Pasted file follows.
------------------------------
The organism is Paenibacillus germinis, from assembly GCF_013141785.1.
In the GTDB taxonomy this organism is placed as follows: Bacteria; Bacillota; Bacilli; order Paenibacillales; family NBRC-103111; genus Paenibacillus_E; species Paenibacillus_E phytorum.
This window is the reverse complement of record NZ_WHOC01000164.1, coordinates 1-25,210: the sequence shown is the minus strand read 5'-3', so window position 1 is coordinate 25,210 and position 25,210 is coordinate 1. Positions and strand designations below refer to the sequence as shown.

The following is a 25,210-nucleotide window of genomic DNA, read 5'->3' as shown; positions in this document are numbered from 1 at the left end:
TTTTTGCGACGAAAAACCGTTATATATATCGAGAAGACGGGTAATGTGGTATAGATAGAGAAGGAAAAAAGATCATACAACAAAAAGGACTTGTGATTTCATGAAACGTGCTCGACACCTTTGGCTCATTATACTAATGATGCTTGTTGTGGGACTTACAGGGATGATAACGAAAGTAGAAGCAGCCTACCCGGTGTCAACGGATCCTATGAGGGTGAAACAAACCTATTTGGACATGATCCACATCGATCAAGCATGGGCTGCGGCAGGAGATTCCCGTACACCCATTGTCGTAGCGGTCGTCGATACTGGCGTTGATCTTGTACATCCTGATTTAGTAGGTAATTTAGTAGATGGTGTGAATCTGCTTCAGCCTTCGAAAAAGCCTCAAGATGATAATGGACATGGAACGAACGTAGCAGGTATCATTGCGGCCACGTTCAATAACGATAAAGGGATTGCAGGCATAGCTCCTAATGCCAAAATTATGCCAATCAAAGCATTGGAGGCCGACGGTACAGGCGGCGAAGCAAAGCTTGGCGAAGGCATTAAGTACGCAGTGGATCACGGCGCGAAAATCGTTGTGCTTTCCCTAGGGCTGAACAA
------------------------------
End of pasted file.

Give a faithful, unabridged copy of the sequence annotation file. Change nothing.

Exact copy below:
The organism is Paenibacillus germinis, from assembly GCF_013141785.1.
In the GTDB taxonomy this organism is placed as follows: Bacteria; Bacillota; Bacilli; order Paenibacillales; family NBRC-103111; genus Paenibacillus_E; species Paenibacillus_E phytorum.
This window is the reverse complement of record NZ_WHOC01000164.1, coordinates 1-25,210: the sequence shown is the minus strand read 5'-3', so window position 1 is coordinate 25,210 and position 25,210 is coordinate 1. Positions and strand designations below refer to the sequence as shown.

The following is a 25,210-nucleotide window of genomic DNA, read 5'->3' as shown; positions in this document are numbered from 1 at the left end:
TTTTTGCGACGAAAAACCGTTATATATATCGAGAAGACGGGTAATGTGGTATAGATAGAGAAGGAAAAAAGATCATACAACAAAAAGGACTTGTGATTTCATGAAACGTGCTCGACACCTTTGGCTCATTATACTAATGATGCTTGTTGTGGGACTTACAGGGATGATAACGAAAGTAGAAGCAGCCTACCCGGTGTCAACGGATCCTATGAGGGTGAAACAAACCTATTTGGACATGATCCACATCGATCAAGCATGGGCTGCGGCAGGAGATTCCCGTACACCCATTGTCGTAGCGGTCGTCGATACTGGCGTTGATCTTGTACATCCTGATTTAGTAGGTAATTTAGTAGATGGTGTGAATCTGCTTCAGCCTTCGAAAAAGCCTCAAGATGATAATGGACATGGAACGAACGTAGCAGGTATCATTGCGGCCACGTTCAATAACGATAAAGGGATTGCAGGCATAGCTCCTAATGCCAAAATTATGCCAATCAAAGCATTGGAGGCCGACGGTACAGGCGGCGAAGCAAAGCTTGGCGAAGGCATTAAGTACGCAGTGGATCACGGCGCGAAAATCGTTGTGCTTTCCCTAGGGCTGAACAA